What Is Mentalism?

   [For those unfamiliar with the unique terminology used by Paul Brunton (PB) (Mind, World-Mind, World-Idea, Overself, Mentalism), found within this paper, please see click here for information. We will attempt to give a more detailed exposition on mentalism here].

   Anthony Damiani, a student of PB, quotes and comments on the latter's writings on mentalism:

   "His first mental act is to think himself into being. He is the maker of his own I. This does not mean that the ego is his own personal invention alone. The whole world-process brings everything about, including the ego and the ego's own self-making." (PB Vol.6, 8:2.15) That's mentalism in a nutshell. That's the whole mentalistic doctrine. The Soul has for its content the World-Idea, and it actualizes that or projects that World-Idea out from within itself. And included in that World-Idea is the ego and the process that it's going to go through." (1)

   PB further elaborates:

   "Every presented thing which is seen smelled, heard, felt, or tasted, no less than every representative thought, idea, name, or image, is entirely mental. The streets of busy towns and the forests of lonely mountains are all, without exception, mere constructs of the imagining faculty."

   "It is asked why, if the world is like a dream or a hallucination, we all have the same dream or suffer the same hallucination. Why do we project it in common instead of independently, since we all do have quite different dreams when asleep at night or quite different reveries when awake by day? The answer is that there is another and vaster Mind behind our personal minds which imposes the same world-image upon them all, so that all see it and live in it. Moreover, they are of necessity themselves projected by this Mind so that this image is not less real for them than their own selves. The mind makes for itself this world of illusion, this stage of space and time and form. But it does not make it independently of all prompting. For the image that it constructs is imposed upon it - or projected into it - by the Mind behind it."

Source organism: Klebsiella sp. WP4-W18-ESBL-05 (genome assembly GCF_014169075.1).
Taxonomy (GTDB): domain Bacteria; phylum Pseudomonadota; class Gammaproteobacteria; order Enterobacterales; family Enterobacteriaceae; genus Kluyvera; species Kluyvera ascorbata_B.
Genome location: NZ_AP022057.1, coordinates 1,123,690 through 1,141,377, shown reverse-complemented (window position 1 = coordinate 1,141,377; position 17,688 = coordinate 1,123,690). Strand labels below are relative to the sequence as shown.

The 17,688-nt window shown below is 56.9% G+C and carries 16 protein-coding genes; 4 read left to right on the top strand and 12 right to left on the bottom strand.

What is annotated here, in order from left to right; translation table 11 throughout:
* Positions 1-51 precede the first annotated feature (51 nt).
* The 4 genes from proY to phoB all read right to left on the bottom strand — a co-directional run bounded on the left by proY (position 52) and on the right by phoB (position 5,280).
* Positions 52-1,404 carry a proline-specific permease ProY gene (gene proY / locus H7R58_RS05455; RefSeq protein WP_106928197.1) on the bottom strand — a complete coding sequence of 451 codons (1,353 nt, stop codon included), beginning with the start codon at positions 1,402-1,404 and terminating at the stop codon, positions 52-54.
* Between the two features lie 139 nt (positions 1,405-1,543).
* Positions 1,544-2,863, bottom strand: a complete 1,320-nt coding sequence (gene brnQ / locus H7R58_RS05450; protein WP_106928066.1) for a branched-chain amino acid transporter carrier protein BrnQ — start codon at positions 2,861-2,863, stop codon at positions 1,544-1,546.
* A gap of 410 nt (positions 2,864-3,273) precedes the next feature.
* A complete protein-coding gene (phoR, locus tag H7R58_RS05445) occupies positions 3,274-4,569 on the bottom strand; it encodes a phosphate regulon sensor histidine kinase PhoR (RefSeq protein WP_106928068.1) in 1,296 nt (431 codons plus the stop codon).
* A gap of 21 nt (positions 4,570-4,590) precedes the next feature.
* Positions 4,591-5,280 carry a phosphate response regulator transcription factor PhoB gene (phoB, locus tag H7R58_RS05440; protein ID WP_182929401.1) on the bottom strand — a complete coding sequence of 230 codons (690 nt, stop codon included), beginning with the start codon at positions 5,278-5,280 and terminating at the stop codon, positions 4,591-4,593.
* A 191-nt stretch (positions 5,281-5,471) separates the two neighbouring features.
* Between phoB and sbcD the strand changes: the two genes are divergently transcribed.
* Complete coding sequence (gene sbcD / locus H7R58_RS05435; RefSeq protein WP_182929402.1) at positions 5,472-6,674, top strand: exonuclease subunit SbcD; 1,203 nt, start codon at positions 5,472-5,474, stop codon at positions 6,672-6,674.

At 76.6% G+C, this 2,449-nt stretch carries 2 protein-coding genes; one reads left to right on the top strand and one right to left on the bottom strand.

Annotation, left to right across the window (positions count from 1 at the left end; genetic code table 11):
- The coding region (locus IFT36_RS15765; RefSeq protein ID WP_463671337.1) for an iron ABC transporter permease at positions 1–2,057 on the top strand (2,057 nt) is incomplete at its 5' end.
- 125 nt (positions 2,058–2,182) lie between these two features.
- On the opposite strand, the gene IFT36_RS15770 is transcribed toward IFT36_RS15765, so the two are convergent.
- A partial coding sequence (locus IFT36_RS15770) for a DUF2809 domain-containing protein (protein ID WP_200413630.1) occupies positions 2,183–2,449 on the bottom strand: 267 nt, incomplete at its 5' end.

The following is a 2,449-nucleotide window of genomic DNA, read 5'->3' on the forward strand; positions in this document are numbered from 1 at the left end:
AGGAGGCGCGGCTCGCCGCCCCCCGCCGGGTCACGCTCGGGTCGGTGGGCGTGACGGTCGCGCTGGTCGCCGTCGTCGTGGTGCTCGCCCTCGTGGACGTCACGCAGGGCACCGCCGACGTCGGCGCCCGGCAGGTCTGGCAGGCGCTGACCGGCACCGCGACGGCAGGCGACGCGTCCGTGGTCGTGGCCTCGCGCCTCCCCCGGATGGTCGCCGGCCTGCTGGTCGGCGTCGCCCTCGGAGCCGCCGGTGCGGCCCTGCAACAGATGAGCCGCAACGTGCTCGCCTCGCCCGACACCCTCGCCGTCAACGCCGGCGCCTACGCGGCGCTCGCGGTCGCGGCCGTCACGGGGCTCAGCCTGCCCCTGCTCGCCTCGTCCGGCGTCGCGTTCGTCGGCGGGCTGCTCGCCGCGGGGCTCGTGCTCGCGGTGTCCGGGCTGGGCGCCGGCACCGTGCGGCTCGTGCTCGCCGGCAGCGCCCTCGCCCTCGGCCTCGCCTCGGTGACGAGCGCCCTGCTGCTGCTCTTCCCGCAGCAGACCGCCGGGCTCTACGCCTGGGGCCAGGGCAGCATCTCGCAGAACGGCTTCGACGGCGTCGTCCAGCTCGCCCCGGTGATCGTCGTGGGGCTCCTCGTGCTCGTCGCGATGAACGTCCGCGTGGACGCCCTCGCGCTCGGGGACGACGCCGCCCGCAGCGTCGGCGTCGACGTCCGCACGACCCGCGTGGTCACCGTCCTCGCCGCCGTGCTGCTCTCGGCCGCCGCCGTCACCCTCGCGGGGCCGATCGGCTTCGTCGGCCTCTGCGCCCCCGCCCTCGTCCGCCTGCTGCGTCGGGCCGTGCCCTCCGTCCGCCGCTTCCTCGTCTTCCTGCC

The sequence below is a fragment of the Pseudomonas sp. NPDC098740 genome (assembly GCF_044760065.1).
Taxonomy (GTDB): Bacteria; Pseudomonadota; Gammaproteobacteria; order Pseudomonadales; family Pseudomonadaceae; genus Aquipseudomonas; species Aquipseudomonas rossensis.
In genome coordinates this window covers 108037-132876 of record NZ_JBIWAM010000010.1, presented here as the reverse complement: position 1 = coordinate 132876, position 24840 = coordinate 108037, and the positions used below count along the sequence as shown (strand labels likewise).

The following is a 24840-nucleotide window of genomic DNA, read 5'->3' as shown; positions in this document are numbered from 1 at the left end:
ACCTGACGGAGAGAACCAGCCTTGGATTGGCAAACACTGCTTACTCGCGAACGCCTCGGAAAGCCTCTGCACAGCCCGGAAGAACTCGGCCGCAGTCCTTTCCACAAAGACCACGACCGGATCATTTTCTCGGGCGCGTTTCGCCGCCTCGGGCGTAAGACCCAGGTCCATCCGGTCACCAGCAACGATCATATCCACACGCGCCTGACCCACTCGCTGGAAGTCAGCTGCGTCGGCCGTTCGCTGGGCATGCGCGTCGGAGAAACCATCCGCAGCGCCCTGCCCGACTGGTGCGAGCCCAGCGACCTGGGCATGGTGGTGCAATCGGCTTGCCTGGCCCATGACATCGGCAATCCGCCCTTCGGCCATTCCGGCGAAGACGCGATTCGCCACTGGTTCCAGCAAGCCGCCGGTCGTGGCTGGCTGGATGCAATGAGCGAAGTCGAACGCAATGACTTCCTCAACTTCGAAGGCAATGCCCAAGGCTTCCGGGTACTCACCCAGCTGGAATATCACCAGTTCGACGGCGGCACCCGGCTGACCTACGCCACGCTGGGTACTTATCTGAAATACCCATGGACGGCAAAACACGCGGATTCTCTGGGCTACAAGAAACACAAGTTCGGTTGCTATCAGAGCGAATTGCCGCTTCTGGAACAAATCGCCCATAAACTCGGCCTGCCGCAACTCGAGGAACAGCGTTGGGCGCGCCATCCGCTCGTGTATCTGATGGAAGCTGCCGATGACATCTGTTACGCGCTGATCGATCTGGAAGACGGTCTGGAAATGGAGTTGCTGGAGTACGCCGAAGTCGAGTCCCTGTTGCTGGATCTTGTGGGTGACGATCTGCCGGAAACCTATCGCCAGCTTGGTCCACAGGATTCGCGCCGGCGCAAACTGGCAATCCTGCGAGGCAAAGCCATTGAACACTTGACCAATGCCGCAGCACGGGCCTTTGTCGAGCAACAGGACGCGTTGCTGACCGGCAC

"A popular misconception of mentalism must be cleared. When we say that the world does not exist for man apart from his own mind, this is not to say that man is the sole world-creator. If that were so he could easily play the magician and reshape a hampering environment in a day. NO! - what mentalism really teaches is that man's mind perceives, by participating in it, the world-image which the World-Mind creates and holds. Man alone is not responsible for this image, which could not possibly exist if it did not exist also in the World-Mind's consciousness."

   One of PB' s teachers, vedantist V.S. Iyer, told him:

   "Point out that the truth of idealism can become clear only by eliminating the ego; otherwise people will ask, Why can 't I create a world by thought, thus falling into solipsism. " (3)

   Damiani states:

   "Generally when you speak about mentalism to people they get the strange idea that you are denying the existence of a certain object, whereas what he [PB] is saying is: No, we are just telling you what the object is. It is a thought. We are not denying its existence, we are explaining it." (4)

   O.K. Right there we can establish one principle about mentalism: It is not something you can use as an ego to feather your own nest. The ego is a bunch of habit energies or tendencies that create the illusion or tentative sense of an I conjoined with a body, but which is itself actually the product of the entire cosmos. An important part of the spiritual process, in part, is to universalize the ego to include the entire World-Idea, thus evolving to an impersonal point of view. That is not all there is to it, but it is a good and profound start.

1. Anthony Damiani, Standing in Your Own Way (Burdett, New York: Larson Publications, 1993), p. 125)
2. The Notebooks of Paul Brunton (Burdett, New York: Larson Publications, 1988), Vol. 13, Part 3, 2.91, 3.64, 3.66
3. V.S. Iyer, Commentaries, Vol. 1, p. 225
4. Anthony Damiani, Looking Into Mind (Burdett, New York: Larson Publications, 1990), p. 42